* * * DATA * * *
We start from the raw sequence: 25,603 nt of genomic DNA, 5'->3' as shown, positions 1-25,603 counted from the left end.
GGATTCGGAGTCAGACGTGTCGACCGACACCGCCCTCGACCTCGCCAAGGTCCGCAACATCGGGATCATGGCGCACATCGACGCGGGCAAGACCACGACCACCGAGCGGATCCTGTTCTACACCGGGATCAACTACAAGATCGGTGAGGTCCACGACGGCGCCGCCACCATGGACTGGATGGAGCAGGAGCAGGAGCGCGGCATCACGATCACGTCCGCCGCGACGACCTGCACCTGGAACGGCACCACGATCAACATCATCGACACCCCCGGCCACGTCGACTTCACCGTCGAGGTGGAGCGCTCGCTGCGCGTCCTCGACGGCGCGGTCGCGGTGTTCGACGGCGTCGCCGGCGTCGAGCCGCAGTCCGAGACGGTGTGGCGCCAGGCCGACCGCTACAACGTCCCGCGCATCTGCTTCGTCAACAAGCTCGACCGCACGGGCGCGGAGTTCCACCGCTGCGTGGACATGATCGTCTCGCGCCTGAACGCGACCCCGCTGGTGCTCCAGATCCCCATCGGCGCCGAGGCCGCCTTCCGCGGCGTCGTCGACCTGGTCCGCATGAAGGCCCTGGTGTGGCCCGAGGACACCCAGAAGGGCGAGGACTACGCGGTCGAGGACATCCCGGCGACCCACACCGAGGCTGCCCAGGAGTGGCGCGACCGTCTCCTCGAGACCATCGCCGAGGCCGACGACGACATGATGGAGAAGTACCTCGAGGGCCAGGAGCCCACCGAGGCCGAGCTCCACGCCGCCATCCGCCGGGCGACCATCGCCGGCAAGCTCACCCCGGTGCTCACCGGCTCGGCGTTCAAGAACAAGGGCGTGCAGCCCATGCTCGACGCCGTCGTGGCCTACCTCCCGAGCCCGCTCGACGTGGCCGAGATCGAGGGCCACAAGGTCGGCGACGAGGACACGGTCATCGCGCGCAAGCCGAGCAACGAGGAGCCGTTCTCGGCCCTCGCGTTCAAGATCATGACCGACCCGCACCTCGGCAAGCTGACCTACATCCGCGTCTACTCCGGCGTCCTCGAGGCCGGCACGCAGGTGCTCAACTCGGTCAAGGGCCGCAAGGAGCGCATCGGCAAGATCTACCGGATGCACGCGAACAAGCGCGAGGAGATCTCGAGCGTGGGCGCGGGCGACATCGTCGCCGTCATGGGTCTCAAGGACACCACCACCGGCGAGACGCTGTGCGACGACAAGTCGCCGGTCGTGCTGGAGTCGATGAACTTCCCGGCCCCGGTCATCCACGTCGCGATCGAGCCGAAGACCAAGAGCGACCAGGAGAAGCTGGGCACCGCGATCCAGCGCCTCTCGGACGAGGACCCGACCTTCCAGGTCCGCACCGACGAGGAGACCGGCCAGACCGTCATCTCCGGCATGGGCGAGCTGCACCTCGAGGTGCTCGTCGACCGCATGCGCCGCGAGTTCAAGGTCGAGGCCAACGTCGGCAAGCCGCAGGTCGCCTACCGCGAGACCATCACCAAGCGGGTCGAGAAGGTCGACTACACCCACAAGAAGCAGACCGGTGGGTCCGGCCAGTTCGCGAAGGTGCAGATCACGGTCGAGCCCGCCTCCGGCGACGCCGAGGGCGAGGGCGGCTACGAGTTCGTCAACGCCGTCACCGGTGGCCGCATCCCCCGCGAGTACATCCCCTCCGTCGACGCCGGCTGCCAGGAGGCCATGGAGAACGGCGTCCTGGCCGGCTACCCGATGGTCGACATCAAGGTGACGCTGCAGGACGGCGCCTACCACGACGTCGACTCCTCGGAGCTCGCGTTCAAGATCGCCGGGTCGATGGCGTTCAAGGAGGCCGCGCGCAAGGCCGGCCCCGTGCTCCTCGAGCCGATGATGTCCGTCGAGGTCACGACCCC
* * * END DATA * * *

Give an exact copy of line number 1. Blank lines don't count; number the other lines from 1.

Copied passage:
We start from the raw sequence: 25,603 nt of genomic DNA, 5'->3' as shown, positions 1-25,603 counted from the left end.